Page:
And made me climb, with danger of my life. Had not your man put up the fowl so suddenly. Glo. A subtle knave! But yet it shall not serve.We had had more sport.-Comne with thy lwo-hand Let me see thine eyes :-Wink now ;-Uow open sword. (Aside to Gloster.

them :Glo. True uncle.

In my opinion, yet thou see'st not well. Car. Are you advised !—The east side of the Simp. Yes, master, clear as day ; I thank God. grove?

and Saint Alban. Glo. Cardinal, I am with you.

(Aside. Gló. Say'st thou me so? What colour is this cloak K. Hen. Why, how now, uncle Gloster!

ot? Glo. Talking of hawking ; nothing else, my lord. Simp. Red, master ; red as blood. Now, by God's mother, priest, I'll shave your crown Glo: Why, that's well said ; what colour is my for this,

gown of! Or all my fence g shall fail.

(Aside. Simp. Black, forsooth; coal black, as jet. Car. Medice teipsum;


K. Hen. Why then, thou know'st what colour jet Protector, see to't well, protect yourself.}

is of? K. Hen. The winds grow high; so do your sto- Suf. And yet, I think, jet did he never see. machs, lords.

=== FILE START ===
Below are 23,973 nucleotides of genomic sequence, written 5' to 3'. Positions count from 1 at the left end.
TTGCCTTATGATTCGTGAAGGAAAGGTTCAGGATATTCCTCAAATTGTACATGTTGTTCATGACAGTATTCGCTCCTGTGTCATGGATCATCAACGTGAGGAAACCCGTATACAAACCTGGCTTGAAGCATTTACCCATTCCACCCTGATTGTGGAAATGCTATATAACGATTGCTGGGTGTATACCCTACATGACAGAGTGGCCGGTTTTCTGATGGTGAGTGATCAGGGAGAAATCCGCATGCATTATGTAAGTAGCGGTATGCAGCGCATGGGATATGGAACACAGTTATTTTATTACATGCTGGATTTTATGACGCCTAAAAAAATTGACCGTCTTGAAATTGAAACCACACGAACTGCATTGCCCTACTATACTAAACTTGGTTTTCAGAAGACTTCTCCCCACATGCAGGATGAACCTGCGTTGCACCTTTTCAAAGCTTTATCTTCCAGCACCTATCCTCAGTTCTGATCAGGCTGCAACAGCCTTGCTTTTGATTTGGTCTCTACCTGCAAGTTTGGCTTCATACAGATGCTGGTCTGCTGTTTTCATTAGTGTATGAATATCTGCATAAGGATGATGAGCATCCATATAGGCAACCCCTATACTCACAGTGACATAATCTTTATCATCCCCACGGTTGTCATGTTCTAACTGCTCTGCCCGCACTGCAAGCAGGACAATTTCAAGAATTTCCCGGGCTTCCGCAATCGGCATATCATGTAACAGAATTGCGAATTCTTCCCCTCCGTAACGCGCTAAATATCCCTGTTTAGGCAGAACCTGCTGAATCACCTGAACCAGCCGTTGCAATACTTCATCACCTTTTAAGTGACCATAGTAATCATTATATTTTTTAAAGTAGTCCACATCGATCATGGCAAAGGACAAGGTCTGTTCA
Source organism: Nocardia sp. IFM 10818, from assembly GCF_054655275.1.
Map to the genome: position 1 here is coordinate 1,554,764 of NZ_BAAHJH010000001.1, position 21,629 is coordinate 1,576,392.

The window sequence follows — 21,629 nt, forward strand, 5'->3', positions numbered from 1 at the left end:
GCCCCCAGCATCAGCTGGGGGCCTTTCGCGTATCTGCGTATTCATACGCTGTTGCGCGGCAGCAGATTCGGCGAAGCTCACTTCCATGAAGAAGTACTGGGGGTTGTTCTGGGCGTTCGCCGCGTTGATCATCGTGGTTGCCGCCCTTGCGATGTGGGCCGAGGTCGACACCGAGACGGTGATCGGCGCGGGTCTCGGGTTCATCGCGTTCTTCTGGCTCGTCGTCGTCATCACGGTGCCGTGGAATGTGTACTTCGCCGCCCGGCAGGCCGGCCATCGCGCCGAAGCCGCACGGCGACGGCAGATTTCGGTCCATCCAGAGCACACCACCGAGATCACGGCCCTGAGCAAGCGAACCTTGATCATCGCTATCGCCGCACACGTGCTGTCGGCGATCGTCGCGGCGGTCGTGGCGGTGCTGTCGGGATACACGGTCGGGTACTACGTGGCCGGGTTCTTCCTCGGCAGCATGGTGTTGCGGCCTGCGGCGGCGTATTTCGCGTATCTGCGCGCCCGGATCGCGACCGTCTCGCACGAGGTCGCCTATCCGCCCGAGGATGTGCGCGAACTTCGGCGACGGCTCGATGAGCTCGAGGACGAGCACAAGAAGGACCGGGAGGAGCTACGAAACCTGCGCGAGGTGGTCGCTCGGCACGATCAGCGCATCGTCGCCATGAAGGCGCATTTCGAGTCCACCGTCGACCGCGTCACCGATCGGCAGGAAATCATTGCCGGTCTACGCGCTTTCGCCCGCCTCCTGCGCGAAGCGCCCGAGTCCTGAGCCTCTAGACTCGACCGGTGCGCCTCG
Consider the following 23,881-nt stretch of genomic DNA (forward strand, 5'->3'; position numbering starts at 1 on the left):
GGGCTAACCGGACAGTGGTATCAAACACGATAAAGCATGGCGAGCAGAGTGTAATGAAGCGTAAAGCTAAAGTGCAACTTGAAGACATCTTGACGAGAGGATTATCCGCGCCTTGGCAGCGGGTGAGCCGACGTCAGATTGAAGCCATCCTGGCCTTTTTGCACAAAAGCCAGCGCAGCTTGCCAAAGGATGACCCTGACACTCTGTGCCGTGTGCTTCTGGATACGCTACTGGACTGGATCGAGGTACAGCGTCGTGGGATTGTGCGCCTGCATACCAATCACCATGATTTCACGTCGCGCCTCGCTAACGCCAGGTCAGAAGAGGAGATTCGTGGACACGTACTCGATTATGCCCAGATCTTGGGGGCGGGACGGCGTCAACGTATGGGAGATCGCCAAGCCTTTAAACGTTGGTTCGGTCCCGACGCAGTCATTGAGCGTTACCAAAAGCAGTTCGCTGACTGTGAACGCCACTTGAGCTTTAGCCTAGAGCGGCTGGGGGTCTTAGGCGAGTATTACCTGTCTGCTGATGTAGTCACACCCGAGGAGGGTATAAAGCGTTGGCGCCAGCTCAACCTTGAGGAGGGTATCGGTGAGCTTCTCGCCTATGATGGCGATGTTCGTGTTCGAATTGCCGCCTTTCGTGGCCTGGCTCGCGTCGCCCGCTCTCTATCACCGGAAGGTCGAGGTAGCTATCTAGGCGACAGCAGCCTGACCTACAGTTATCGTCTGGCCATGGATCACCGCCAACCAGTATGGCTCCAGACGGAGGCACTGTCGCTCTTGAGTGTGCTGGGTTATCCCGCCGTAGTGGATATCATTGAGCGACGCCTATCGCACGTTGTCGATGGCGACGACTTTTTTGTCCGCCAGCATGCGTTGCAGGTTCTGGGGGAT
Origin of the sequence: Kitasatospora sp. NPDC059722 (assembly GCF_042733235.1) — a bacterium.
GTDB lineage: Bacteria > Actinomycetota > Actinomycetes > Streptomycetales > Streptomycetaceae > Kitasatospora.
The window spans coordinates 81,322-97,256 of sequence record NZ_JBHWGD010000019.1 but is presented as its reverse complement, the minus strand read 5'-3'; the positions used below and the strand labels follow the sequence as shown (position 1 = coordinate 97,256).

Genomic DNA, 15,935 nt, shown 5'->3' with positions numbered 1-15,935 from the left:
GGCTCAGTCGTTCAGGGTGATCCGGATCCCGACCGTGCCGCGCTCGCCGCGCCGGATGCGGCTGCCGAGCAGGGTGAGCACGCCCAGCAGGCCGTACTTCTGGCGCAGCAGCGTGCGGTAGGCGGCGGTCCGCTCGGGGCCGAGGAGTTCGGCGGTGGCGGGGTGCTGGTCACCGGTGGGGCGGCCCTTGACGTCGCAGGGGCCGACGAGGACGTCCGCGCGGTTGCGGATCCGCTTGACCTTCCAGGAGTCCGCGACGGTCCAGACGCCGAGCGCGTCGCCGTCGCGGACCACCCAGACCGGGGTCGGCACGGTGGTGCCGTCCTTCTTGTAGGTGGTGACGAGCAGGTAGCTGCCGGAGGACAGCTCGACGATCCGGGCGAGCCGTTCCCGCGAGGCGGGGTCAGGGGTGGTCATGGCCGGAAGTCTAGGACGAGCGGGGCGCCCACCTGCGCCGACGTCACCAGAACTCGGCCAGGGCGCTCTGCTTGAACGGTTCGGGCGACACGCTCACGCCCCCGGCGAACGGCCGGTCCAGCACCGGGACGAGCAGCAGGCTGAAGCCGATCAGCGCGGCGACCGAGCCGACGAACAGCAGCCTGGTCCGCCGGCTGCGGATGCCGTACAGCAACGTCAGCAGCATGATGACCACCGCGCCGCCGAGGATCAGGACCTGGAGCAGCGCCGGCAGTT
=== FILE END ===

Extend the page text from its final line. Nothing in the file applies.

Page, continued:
Glo. But cloaks, and gowns, before this day, a How irksome is this music to my heart!

When such strings jar, what hope of harmony? Wife. Never, before this day, in all his life.
I pray, my lords, let me compound this strife. Glo. Tell me, sirrah, what's my name?

Simp. Alas, master, 'I know not.
Enter an INHABITANT of Saint Albans, crying, A Glo. What's his name?

Simp. I know not.
Glo. What means this noise ?

Glo. Nor his ?
Pellow, what miracle dost thou proclaim :

Simp. No, indeed, master.
Inhab. A miracle! A miracle !

Glo. What's thine own name?
Suf. Come to the king, and tell him what mi. Simp. Saunder Simpcox, an if it please you, master.

Glo. Then Saunder, sit thou there, the lyingest

knave • The falconer's lerin for hawking at water-fowl. In Christendom. Ii thou hadst been born blind, + Fund. 1 Thy mind is working on a crown. Thou might'st as well have known our pames, as Fence is the art of detence.


[ocr errors][ocr errors]
[ocr errors]

To name the several colours we do wear.

And call these foul offenders to their answers; Sight may distinguish of colours; but suddenly And poise • the cause in justice equal scales, To nominate them all's impossible..